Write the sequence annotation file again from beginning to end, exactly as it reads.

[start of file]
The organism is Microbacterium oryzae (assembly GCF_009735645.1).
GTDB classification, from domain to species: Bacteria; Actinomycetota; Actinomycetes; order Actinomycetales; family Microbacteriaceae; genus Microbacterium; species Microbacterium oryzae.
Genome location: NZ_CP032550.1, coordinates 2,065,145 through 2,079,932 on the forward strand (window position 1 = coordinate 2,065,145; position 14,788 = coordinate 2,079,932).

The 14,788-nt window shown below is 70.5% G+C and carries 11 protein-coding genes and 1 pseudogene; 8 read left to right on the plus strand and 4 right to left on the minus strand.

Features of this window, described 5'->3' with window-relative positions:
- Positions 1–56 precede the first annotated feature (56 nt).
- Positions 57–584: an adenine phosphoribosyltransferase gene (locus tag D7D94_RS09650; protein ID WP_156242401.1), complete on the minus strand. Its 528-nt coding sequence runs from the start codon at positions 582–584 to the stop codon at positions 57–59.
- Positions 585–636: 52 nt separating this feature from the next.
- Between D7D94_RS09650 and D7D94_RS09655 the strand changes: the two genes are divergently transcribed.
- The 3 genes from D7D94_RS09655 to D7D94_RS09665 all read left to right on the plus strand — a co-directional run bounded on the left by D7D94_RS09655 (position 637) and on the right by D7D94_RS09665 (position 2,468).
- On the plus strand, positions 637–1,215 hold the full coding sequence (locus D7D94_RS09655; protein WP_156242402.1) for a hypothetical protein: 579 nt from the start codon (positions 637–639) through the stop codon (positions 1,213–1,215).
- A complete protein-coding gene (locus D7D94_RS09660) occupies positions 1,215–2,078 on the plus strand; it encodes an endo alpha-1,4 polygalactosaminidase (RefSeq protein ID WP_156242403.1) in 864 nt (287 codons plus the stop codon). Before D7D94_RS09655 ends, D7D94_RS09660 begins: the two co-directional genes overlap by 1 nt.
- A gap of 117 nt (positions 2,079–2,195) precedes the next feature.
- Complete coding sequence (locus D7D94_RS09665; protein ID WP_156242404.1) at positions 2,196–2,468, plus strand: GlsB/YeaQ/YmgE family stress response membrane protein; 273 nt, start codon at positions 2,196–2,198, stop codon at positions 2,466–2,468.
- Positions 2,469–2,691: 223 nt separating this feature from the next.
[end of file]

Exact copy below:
The organism is Microbacterium oryzae (assembly GCF_009735645.1).
GTDB classification, from domain to species: Bacteria; Actinomycetota; Actinomycetes; order Actinomycetales; family Microbacteriaceae; genus Microbacterium; species Microbacterium oryzae.
Genome location: NZ_CP032550.1, coordinates 2,065,145 through 2,079,932 on the forward strand (window position 1 = coordinate 2,065,145; position 14,788 = coordinate 2,079,932).

The 14,788-nt window shown below is 70.5% G+C and carries 11 protein-coding genes and 1 pseudogene; 8 read left to right on the plus strand and 4 right to left on the minus strand.

Features of this window, described 5'->3' with window-relative positions:
- Positions 1–56 precede the first annotated feature (56 nt).
- Positions 57–584: an adenine phosphoribosyltransferase gene (locus tag D7D94_RS09650; protein ID WP_156242401.1), complete on the minus strand. Its 528-nt coding sequence runs from the start codon at positions 582–584 to the stop codon at positions 57–59.
- Positions 585–636: 52 nt separating this feature from the next.
- Between D7D94_RS09650 and D7D94_RS09655 the strand changes: the two genes are divergently transcribed.
- The 3 genes from D7D94_RS09655 to D7D94_RS09665 all read left to right on the plus strand — a co-directional run bounded on the left by D7D94_RS09655 (position 637) and on the right by D7D94_RS09665 (position 2,468).
- On the plus strand, positions 637–1,215 hold the full coding sequence (locus D7D94_RS09655; protein WP_156242402.1) for a hypothetical protein: 579 nt from the start codon (positions 637–639) through the stop codon (positions 1,213–1,215).
- A complete protein-coding gene (locus D7D94_RS09660) occupies positions 1,215–2,078 on the plus strand; it encodes an endo alpha-1,4 polygalactosaminidase (RefSeq protein ID WP_156242403.1) in 864 nt (287 codons plus the stop codon). Before D7D94_RS09655 ends, D7D94_RS09660 begins: the two co-directional genes overlap by 1 nt.
- A gap of 117 nt (positions 2,079–2,195) precedes the next feature.
- Complete coding sequence (locus D7D94_RS09665; protein ID WP_156242404.1) at positions 2,196–2,468, plus strand: GlsB/YeaQ/YmgE family stress response membrane protein; 273 nt, start codon at positions 2,196–2,198, stop codon at positions 2,466–2,468.
- Positions 2,469–2,691: 223 nt separating this feature from the next.